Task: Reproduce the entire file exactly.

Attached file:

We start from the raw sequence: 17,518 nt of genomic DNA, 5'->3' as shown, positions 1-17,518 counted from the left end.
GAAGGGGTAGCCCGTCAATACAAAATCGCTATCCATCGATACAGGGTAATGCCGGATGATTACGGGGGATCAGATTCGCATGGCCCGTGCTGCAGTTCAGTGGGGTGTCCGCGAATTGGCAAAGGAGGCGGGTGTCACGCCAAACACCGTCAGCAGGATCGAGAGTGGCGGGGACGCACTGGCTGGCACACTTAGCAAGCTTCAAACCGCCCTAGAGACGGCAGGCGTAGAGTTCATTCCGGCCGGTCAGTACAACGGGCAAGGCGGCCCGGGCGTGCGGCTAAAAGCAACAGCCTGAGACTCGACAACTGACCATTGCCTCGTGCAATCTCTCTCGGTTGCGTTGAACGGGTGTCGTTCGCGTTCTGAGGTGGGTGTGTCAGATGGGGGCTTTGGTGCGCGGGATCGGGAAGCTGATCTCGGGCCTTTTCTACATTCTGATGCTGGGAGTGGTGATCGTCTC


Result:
We start from the raw sequence: 17,518 nt of genomic DNA, 5'->3' as shown, positions 1-17,518 counted from the left end.
GAAGGGGTAGCCCGTCAATACAAAATCGCTATCCATCGATACAGGGTAATGCCGGATGATTACGGGGGATCAGATTCGCATGGCCCGTGCTGCAGTTCAGTGGGGTGTCCGCGAATTGGCAAAGGAGGCGGGTGTCACGCCAAACACCGTCAGCAGGATCGAGAGTGGCGGGGACGCACTGGCTGGCACACTTAGCAAGCTTCAAACCGCCCTAGAGACGGCAGGCGTAGAGTTCATTCCGGCCGGTCAGTACAACGGGCAAGGCGGCCCGGGCGTGCGGCTAAAAGCAACAGCCTGAGACTCGACAACTGACCATTGCCTCGTGCAATCTCTCTCGGTTGCGTTGAACGGGTGTCGTTCGCGTTCTGAGGTGGGTGTGTCAGATGGGGGCTTTGGTGCGCGGGATCGGGAAGCTGATCTCGGGCCTTTTCTACATTCTGATGCTGGGAGTGGTGATCGTCTC